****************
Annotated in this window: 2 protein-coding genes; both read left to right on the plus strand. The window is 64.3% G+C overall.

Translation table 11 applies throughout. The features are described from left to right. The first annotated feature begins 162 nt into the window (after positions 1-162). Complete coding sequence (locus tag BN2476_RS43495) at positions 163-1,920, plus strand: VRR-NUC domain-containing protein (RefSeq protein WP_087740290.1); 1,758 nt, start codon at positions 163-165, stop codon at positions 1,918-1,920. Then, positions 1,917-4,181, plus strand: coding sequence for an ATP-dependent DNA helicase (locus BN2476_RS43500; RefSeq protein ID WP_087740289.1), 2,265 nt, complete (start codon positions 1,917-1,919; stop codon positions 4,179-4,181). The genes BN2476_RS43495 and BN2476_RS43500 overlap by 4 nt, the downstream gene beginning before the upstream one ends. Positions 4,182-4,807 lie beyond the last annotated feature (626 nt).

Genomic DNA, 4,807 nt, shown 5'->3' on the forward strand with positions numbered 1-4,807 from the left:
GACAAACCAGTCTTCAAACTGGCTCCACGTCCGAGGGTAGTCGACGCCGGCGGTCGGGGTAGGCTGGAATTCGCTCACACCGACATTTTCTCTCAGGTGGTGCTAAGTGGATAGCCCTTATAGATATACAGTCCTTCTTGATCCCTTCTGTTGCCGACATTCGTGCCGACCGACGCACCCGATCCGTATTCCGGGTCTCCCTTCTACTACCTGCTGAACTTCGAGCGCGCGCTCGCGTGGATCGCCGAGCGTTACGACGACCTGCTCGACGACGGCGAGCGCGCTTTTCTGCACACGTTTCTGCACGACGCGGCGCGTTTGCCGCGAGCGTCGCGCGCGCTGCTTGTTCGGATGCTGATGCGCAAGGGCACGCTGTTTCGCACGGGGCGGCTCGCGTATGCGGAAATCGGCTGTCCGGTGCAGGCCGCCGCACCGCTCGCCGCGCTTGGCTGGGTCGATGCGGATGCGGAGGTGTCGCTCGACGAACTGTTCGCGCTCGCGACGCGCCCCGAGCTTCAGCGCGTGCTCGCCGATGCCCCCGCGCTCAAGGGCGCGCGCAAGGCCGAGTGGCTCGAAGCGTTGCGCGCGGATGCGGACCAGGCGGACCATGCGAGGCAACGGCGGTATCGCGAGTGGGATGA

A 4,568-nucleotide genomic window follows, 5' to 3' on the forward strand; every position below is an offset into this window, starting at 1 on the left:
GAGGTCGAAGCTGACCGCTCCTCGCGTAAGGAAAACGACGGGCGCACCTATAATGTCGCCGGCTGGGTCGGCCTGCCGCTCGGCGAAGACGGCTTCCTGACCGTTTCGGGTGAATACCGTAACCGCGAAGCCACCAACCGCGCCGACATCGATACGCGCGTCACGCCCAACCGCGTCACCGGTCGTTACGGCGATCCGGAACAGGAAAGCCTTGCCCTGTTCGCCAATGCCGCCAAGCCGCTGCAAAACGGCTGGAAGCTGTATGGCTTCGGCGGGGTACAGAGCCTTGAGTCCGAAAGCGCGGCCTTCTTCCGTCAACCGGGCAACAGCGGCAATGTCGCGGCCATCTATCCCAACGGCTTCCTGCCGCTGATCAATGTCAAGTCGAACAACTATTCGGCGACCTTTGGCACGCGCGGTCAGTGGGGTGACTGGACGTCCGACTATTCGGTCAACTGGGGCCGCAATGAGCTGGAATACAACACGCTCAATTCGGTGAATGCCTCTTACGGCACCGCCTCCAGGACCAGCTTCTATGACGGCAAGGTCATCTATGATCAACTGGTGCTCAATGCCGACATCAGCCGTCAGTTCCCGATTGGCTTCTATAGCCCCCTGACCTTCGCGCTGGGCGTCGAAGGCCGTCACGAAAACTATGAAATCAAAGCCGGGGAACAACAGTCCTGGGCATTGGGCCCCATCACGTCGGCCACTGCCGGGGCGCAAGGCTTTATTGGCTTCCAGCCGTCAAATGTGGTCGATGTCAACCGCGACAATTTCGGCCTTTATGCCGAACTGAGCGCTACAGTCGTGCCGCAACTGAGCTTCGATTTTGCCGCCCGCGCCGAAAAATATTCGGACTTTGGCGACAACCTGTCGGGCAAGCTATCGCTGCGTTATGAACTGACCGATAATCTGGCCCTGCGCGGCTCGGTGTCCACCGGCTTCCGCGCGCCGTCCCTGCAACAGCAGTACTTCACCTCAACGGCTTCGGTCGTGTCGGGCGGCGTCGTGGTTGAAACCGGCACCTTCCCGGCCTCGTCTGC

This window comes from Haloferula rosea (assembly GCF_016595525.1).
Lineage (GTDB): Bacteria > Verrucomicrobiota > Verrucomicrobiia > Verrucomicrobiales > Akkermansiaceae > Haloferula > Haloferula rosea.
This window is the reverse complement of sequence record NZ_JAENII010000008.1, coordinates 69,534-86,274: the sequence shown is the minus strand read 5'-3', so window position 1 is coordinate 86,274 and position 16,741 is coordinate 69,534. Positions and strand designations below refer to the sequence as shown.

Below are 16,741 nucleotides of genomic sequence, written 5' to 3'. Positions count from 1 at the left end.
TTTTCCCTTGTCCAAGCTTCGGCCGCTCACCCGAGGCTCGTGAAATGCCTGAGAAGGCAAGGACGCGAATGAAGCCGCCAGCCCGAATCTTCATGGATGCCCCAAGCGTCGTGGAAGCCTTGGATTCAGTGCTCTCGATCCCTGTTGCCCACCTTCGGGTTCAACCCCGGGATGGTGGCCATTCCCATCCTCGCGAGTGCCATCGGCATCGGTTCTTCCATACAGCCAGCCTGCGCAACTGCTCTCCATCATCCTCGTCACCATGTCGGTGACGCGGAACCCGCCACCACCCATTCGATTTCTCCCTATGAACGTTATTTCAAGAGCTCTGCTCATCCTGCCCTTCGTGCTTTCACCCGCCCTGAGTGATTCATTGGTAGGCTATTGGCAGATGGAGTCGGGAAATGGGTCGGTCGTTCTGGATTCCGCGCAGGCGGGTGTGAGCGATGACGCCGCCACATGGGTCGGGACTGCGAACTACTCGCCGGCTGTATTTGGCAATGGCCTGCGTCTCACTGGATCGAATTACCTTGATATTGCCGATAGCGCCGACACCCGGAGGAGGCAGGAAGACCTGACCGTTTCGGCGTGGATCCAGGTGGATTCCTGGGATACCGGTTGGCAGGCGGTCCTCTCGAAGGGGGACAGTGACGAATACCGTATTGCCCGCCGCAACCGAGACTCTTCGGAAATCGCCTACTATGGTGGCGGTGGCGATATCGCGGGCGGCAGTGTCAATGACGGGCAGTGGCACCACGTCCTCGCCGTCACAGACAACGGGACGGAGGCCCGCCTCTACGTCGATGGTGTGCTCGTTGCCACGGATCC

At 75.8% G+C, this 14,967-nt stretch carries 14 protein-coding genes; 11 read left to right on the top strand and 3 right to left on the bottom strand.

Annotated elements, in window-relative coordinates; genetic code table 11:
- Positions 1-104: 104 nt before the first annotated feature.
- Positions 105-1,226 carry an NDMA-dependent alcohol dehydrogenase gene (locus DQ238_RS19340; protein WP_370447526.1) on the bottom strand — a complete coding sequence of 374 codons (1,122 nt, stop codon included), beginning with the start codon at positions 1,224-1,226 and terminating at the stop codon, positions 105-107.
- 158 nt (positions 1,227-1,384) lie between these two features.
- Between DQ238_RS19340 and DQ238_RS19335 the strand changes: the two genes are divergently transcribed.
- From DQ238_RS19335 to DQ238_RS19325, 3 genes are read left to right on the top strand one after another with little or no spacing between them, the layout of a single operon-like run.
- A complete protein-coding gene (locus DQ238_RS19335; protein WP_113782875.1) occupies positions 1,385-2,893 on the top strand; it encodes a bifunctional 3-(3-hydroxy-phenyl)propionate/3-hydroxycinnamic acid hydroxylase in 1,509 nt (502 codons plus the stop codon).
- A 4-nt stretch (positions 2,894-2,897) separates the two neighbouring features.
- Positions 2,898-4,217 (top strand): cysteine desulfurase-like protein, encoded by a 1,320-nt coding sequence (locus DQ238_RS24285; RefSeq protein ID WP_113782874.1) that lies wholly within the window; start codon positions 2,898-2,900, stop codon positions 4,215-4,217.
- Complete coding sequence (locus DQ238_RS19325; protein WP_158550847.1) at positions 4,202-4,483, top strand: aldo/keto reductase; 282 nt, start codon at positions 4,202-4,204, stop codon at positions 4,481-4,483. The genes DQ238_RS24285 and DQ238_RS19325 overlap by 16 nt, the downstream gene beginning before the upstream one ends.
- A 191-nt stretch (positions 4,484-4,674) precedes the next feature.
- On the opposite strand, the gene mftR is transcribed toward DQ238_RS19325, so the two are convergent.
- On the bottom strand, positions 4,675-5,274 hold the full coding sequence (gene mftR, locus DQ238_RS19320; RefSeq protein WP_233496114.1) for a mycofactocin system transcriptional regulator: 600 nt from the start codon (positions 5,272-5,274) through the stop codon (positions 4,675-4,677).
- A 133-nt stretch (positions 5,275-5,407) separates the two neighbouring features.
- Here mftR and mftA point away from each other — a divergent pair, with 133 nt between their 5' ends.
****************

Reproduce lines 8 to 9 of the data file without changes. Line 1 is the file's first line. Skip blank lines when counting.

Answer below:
Lineage (GTDB): Bacteria > Verrucomicrobiota > Verrucomicrobiia > Verrucomicrobiales > Akkermansiaceae > Haloferula > Haloferula rosea.
This window is the reverse complement of sequence record NZ_JAENII010000008.1, coordinates 69,534-86,274: the sequence shown is the minus strand read 5'-3', so window position 1 is coordinate 86,274 and position 16,741 is coordinate 69,534. Positions and strand designations below refer to the sequence as shown.